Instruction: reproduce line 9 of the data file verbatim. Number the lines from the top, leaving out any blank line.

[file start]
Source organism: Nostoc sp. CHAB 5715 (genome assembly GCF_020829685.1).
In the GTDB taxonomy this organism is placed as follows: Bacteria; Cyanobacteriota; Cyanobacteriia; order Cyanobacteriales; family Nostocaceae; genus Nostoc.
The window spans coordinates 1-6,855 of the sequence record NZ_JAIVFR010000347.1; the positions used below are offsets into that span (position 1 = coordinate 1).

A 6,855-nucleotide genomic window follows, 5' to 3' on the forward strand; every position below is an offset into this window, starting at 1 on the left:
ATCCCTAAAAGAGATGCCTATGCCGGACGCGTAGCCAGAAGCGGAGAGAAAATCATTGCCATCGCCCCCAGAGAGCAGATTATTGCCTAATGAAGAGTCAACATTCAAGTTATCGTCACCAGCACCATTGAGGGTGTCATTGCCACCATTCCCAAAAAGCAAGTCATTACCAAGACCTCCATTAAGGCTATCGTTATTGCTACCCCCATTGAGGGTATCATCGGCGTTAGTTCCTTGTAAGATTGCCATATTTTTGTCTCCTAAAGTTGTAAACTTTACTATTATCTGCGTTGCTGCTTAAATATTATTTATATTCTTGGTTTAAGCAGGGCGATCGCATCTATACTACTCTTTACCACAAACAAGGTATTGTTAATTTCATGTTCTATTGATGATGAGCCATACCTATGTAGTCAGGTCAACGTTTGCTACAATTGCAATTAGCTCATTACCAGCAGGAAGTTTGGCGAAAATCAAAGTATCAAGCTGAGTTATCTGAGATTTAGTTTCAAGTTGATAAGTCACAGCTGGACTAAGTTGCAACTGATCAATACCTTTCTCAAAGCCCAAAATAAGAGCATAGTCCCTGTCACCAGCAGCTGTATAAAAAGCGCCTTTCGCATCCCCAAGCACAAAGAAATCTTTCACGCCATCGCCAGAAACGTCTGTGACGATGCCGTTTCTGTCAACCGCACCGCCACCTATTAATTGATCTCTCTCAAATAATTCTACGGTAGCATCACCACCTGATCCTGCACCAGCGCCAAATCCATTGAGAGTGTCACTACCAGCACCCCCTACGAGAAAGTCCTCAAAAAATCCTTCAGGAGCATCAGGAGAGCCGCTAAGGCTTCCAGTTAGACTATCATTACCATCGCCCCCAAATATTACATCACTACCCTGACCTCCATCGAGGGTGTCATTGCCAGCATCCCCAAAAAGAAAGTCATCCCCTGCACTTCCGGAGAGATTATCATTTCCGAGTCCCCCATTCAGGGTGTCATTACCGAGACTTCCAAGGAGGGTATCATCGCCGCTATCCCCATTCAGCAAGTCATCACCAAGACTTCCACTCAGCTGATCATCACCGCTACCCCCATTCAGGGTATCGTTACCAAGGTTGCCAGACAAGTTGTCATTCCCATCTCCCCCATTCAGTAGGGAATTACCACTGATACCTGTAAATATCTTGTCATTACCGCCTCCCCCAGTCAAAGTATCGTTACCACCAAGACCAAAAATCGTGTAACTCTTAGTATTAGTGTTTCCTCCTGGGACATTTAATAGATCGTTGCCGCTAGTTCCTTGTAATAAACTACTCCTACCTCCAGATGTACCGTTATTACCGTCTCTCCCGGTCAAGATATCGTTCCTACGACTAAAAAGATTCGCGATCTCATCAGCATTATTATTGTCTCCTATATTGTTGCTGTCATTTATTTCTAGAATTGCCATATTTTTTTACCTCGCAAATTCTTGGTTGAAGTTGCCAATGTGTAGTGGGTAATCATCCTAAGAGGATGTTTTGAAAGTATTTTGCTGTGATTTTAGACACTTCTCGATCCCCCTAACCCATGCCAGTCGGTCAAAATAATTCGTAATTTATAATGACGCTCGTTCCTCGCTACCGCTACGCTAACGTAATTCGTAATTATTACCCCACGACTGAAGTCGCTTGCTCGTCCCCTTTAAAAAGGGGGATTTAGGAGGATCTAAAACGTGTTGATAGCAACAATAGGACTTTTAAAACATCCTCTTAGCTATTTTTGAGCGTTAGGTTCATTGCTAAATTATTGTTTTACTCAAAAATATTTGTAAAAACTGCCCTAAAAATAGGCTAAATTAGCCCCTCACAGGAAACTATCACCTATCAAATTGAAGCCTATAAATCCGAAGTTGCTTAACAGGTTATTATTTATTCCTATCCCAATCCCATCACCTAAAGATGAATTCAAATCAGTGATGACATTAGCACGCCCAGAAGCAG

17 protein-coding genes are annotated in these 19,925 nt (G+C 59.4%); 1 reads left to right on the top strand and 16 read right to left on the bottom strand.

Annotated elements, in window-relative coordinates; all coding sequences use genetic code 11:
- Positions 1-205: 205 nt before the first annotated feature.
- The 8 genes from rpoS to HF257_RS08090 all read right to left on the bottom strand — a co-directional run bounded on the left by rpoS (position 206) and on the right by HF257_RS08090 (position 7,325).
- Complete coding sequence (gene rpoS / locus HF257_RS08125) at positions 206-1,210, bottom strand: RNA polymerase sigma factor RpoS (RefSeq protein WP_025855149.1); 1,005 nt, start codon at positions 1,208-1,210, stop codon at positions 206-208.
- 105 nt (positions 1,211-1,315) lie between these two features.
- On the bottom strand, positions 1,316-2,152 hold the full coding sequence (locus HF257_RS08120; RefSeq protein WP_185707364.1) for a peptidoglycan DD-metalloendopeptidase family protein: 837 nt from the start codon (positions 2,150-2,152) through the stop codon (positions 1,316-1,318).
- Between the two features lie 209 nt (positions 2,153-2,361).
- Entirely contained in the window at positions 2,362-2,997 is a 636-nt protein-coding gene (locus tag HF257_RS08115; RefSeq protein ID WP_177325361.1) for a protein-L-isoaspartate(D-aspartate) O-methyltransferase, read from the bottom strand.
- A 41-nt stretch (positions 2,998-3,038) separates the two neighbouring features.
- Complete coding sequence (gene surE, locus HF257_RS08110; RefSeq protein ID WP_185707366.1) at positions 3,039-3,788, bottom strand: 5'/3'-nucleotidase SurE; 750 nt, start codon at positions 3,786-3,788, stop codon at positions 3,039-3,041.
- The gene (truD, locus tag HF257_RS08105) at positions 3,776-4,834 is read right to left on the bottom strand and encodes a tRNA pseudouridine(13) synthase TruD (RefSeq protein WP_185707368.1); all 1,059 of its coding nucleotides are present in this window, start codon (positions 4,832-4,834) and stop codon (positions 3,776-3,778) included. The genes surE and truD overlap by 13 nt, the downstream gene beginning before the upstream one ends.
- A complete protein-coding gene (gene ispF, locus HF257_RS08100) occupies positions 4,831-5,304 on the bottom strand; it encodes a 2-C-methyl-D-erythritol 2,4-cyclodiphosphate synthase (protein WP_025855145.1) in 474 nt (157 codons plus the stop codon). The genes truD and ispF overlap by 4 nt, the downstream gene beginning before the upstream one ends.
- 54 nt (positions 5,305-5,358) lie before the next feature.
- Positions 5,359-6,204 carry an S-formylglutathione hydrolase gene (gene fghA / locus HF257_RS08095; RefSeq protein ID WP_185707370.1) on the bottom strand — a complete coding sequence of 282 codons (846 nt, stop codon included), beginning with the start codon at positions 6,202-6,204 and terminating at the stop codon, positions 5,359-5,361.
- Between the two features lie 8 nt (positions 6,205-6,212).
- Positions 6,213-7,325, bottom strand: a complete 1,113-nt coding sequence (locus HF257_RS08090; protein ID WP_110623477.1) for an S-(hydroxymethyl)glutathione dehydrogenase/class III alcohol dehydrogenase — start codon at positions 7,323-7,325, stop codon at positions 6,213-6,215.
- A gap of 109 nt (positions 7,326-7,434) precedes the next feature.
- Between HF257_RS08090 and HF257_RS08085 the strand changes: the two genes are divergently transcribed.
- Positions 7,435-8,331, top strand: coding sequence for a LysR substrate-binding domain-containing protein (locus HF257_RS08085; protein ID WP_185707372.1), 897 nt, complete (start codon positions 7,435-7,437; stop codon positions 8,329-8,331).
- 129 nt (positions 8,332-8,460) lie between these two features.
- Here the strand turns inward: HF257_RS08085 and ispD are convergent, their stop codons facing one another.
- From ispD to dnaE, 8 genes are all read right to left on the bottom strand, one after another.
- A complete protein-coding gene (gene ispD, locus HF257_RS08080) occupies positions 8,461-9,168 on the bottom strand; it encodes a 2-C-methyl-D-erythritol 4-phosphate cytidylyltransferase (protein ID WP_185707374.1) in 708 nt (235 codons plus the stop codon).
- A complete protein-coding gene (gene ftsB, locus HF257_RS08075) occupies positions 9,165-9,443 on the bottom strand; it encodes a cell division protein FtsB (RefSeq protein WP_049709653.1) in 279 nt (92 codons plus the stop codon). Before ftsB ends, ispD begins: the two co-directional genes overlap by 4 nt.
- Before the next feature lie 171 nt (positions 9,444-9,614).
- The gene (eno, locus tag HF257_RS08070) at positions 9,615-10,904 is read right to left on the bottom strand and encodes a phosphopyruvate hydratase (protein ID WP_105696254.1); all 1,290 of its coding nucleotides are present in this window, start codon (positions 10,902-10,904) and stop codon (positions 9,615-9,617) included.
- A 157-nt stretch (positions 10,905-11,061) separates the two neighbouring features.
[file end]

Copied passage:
- The 8 genes from rpoS to HF257_RS08090 all read right to left on the bottom strand — a co-directional run bounded on the left by rpoS (position 206) and on the right by HF257_RS08090 (position 7,325).